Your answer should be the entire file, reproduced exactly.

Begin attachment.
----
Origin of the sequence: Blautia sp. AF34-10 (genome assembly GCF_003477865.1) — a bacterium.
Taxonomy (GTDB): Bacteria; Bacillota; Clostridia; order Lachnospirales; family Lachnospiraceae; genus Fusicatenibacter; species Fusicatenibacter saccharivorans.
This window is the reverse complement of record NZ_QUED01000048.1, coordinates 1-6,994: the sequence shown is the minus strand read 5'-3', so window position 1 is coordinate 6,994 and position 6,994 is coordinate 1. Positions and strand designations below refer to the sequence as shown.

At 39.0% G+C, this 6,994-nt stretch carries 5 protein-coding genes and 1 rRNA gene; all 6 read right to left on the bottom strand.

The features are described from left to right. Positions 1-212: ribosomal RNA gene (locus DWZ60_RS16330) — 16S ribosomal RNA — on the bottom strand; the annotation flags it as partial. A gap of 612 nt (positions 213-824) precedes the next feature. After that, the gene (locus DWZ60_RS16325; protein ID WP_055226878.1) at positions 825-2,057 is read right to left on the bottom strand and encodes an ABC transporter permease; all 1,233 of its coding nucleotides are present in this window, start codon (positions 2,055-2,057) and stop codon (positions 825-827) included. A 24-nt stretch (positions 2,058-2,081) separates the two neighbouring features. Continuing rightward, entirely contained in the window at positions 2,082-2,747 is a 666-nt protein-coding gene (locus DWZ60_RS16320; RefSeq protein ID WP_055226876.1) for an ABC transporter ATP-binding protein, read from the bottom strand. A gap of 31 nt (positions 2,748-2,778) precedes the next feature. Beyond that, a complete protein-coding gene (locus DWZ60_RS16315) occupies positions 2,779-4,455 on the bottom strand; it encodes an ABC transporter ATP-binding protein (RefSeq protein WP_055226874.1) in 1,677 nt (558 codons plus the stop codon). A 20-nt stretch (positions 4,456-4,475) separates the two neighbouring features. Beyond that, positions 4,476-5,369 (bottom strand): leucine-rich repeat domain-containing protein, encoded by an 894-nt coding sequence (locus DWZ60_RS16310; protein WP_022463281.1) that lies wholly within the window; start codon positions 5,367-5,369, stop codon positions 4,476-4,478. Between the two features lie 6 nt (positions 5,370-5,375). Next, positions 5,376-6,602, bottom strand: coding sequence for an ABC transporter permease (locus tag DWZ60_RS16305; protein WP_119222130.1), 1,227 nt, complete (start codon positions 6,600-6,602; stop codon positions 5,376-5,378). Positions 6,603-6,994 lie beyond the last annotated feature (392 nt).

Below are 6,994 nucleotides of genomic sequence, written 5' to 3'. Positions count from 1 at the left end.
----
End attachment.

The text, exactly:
Origin of the sequence: Blautia sp. AF34-10 (genome assembly GCF_003477865.1) — a bacterium.
Taxonomy (GTDB): Bacteria; Bacillota; Clostridia; order Lachnospirales; family Lachnospiraceae; genus Fusicatenibacter; species Fusicatenibacter saccharivorans.
This window is the reverse complement of record NZ_QUED01000048.1, coordinates 1-6,994: the sequence shown is the minus strand read 5'-3', so window position 1 is coordinate 6,994 and position 6,994 is coordinate 1. Positions and strand designations below refer to the sequence as shown.

At 39.0% G+C, this 6,994-nt stretch carries 5 protein-coding genes and 1 rRNA gene; all 6 read right to left on the bottom strand.

The features are described from left to right. Positions 1-212: ribosomal RNA gene (locus DWZ60_RS16330) — 16S ribosomal RNA — on the bottom strand; the annotation flags it as partial. A gap of 612 nt (positions 213-824) precedes the next feature. After that, the gene (locus DWZ60_RS16325; protein ID WP_055226878.1) at positions 825-2,057 is read right to left on the bottom strand and encodes an ABC transporter permease; all 1,233 of its coding nucleotides are present in this window, start codon (positions 2,055-2,057) and stop codon (positions 825-827) included. A 24-nt stretch (positions 2,058-2,081) separates the two neighbouring features. Continuing rightward, entirely contained in the window at positions 2,082-2,747 is a 666-nt protein-coding gene (locus DWZ60_RS16320; RefSeq protein ID WP_055226876.1) for an ABC transporter ATP-binding protein, read from the bottom strand. A gap of 31 nt (positions 2,748-2,778) precedes the next feature. Beyond that, a complete protein-coding gene (locus DWZ60_RS16315) occupies positions 2,779-4,455 on the bottom strand; it encodes an ABC transporter ATP-binding protein (RefSeq protein WP_055226874.1) in 1,677 nt (558 codons plus the stop codon). A 20-nt stretch (positions 4,456-4,475) separates the two neighbouring features. Beyond that, positions 4,476-5,369 (bottom strand): leucine-rich repeat domain-containing protein, encoded by an 894-nt coding sequence (locus DWZ60_RS16310; protein WP_022463281.1) that lies wholly within the window; start codon positions 5,367-5,369, stop codon positions 4,476-4,478. Between the two features lie 6 nt (positions 5,370-5,375). Next, positions 5,376-6,602, bottom strand: coding sequence for an ABC transporter permease (locus tag DWZ60_RS16305; protein WP_119222130.1), 1,227 nt, complete (start codon positions 6,600-6,602; stop codon positions 5,376-5,378). Positions 6,603-6,994 lie beyond the last annotated feature (392 nt).

Below are 6,994 nucleotides of genomic sequence, written 5' to 3'. Positions count from 1 at the left end.